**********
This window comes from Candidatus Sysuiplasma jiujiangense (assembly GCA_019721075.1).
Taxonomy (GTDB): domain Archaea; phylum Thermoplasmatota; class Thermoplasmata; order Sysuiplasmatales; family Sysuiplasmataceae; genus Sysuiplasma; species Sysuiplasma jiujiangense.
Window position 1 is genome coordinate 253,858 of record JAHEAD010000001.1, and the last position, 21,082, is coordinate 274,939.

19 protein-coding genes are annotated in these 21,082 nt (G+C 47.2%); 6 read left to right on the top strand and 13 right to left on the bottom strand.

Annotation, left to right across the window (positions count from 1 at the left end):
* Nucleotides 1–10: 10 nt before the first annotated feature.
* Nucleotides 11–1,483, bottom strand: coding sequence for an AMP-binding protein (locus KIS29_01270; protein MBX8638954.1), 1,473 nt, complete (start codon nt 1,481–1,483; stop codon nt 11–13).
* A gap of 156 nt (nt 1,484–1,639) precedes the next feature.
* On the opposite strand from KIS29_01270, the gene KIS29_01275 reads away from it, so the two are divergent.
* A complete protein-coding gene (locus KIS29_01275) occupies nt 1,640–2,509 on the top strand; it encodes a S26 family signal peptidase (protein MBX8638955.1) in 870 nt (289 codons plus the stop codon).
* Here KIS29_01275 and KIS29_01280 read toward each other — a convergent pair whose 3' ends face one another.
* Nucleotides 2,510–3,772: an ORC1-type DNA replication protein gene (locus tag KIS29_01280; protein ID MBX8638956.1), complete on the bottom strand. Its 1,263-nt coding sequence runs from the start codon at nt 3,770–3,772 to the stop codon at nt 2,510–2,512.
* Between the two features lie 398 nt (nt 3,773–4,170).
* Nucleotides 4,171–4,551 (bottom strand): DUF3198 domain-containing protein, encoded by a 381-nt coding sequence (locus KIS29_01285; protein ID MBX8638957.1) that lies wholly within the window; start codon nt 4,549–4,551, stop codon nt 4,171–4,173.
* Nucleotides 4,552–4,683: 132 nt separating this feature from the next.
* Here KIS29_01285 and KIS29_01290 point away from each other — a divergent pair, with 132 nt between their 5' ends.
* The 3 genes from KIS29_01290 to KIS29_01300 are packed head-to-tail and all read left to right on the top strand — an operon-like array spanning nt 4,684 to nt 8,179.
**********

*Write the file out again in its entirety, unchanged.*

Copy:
This window comes from Candidatus Sysuiplasma jiujiangense (assembly GCA_019721075.1).
Taxonomy (GTDB): domain Archaea; phylum Thermoplasmatota; class Thermoplasmata; order Sysuiplasmatales; family Sysuiplasmataceae; genus Sysuiplasma; species Sysuiplasma jiujiangense.
Window position 1 is genome coordinate 253,858 of record JAHEAD010000001.1, and the last position, 21,082, is coordinate 274,939.

19 protein-coding genes are annotated in these 21,082 nt (G+C 47.2%); 6 read left to right on the top strand and 13 right to left on the bottom strand.

Annotation, left to right across the window (positions count from 1 at the left end):
* Nucleotides 1–10: 10 nt before the first annotated feature.
* Nucleotides 11–1,483, bottom strand: coding sequence for an AMP-binding protein (locus KIS29_01270; protein MBX8638954.1), 1,473 nt, complete (start codon nt 1,481–1,483; stop codon nt 11–13).
* A gap of 156 nt (nt 1,484–1,639) precedes the next feature.
* On the opposite strand from KIS29_01270, the gene KIS29_01275 reads away from it, so the two are divergent.
* A complete protein-coding gene (locus KIS29_01275) occupies nt 1,640–2,509 on the top strand; it encodes a S26 family signal peptidase (protein MBX8638955.1) in 870 nt (289 codons plus the stop codon).
* Here KIS29_01275 and KIS29_01280 read toward each other — a convergent pair whose 3' ends face one another.
* Nucleotides 2,510–3,772: an ORC1-type DNA replication protein gene (locus tag KIS29_01280; protein ID MBX8638956.1), complete on the bottom strand. Its 1,263-nt coding sequence runs from the start codon at nt 3,770–3,772 to the stop codon at nt 2,510–2,512.
* Between the two features lie 398 nt (nt 3,773–4,170).
* Nucleotides 4,171–4,551 (bottom strand): DUF3198 domain-containing protein, encoded by a 381-nt coding sequence (locus KIS29_01285; protein ID MBX8638957.1) that lies wholly within the window; start codon nt 4,549–4,551, stop codon nt 4,171–4,173.
* Nucleotides 4,552–4,683: 132 nt separating this feature from the next.
* Here KIS29_01285 and KIS29_01290 point away from each other — a divergent pair, with 132 nt between their 5' ends.
* The 3 genes from KIS29_01290 to KIS29_01300 are packed head-to-tail and all read left to right on the top strand — an operon-like array spanning nt 4,684 to nt 8,179.